A Channel 4 report from the Exclusion Zone.
If you think that it is another superficial report with the familiar angles and a journalist to their background, you are wrong. This is a wonderful report that tells you about the camera-traps in the Exclusion Zone, and the process of installation, Tom Clarke interviewing Sergei Gashchak from "Chernobyl Center", you’ll see underwater footage of the the famous Chernobyl catfishes. And finally - a little hello from Baba Mania (Maria Shovkuta). Enjoy!
"Almost 30 years after the Chernobyl nuclear disaster, which turned the area around the plant into a no-go zone, scientists are involved in a unique experiment in how nature copes with radiation..."
Jennifer Viegas, Discovery News The Chernobyl disaster, a nuclear reactor explosion and subsequent fire on April 26, 1986, which spewed highly radioactive fallout into the atmosphere, continues to harm animal populations in the Ukraine, according to a new study.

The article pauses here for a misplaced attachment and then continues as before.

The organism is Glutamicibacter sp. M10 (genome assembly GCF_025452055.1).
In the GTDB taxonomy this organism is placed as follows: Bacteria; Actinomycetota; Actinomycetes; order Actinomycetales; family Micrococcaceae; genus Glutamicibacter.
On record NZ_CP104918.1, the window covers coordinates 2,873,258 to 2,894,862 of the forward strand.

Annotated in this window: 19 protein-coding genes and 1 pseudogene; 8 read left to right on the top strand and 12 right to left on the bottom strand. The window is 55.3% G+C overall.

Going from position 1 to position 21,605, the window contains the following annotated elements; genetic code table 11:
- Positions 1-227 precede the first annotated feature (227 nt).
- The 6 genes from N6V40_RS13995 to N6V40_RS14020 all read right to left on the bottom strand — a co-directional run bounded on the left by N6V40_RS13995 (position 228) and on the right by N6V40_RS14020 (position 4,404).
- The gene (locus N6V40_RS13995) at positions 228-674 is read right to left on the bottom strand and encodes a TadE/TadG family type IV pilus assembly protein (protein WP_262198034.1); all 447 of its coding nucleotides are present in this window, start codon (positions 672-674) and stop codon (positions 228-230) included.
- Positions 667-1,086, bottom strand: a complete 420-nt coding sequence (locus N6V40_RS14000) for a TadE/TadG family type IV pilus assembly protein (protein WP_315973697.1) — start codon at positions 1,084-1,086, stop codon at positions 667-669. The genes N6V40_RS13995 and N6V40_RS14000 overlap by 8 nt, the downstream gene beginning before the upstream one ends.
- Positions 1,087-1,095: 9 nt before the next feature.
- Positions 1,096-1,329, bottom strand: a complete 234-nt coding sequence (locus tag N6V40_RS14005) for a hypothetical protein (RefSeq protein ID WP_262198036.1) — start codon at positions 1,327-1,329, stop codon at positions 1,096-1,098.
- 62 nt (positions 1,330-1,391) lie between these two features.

LONDON (Reuters) - Radiation has affected animals living near the site of Ukraine's Chernobyl nuclear disaster far more than was previously thought, a study showed on Wednesday, challenging beliefs that local wildlife was on the rebound.
The idea that the exclusion zone around the Chernobyl nuclear power plant has created a wildlife haven is not scientifically justified, a study says.
Recent studies said rare species had thrived despite raised radiation levels as a result of no human activity.
But scientists who assessed the 1986 disaster's impact on birds said the ecological effects were "considerably greater than previously assumed".
The findings appear in the Royal Society's journal, Biology Letters.
In April 1986, reactor number four at the Chernobyl Nuclear Power Plant exploded.